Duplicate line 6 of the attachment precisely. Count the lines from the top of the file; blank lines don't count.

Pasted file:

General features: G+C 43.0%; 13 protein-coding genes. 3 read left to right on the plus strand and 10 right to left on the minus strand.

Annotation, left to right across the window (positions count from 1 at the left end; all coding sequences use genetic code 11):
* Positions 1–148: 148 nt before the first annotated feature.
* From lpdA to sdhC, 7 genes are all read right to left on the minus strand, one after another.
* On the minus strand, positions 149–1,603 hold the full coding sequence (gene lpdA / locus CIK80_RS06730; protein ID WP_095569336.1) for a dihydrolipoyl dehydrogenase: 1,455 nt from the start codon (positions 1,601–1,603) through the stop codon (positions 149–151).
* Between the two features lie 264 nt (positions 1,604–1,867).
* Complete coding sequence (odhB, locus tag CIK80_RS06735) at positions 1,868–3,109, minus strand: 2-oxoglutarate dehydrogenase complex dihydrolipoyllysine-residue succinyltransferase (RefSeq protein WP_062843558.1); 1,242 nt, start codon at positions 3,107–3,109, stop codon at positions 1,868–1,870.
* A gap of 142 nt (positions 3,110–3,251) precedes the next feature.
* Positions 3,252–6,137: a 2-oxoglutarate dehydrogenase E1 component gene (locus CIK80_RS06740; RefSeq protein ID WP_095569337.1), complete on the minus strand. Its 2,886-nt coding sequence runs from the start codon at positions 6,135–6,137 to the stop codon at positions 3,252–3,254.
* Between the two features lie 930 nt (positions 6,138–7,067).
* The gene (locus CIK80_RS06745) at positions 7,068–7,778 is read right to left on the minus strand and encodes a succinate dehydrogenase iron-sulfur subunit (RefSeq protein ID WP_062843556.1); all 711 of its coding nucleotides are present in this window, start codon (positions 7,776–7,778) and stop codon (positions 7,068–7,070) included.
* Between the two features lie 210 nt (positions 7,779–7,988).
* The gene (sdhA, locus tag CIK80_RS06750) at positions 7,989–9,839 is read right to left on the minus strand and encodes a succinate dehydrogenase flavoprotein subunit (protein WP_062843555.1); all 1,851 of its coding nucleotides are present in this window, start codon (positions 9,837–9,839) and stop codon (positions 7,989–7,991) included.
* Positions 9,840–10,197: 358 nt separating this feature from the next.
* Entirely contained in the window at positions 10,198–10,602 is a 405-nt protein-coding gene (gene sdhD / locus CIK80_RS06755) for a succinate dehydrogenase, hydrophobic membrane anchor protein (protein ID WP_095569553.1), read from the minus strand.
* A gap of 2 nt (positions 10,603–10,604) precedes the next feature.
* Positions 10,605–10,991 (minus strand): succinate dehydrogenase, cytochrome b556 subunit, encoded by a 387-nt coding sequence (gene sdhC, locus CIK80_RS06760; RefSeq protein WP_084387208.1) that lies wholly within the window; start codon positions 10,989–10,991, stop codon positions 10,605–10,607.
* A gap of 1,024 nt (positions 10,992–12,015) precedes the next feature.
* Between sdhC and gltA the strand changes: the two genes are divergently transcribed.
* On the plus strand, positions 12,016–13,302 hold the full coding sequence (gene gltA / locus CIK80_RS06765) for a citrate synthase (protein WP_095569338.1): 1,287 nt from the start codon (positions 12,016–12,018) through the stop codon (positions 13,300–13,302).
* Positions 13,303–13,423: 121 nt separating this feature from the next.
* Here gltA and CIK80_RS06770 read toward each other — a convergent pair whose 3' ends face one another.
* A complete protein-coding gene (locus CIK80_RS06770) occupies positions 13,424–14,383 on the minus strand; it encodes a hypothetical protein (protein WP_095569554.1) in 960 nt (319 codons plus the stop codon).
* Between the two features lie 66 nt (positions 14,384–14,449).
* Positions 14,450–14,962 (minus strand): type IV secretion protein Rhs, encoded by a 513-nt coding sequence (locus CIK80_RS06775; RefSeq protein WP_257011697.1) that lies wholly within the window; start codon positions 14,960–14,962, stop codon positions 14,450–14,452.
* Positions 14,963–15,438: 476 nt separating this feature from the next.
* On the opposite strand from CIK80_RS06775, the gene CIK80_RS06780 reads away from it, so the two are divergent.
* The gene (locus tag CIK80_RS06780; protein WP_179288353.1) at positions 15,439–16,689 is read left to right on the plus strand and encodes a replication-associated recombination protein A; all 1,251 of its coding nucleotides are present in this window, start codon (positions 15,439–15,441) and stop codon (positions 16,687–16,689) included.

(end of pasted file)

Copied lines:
* Between the two features lie 264 nt (positions 1,604–1,867).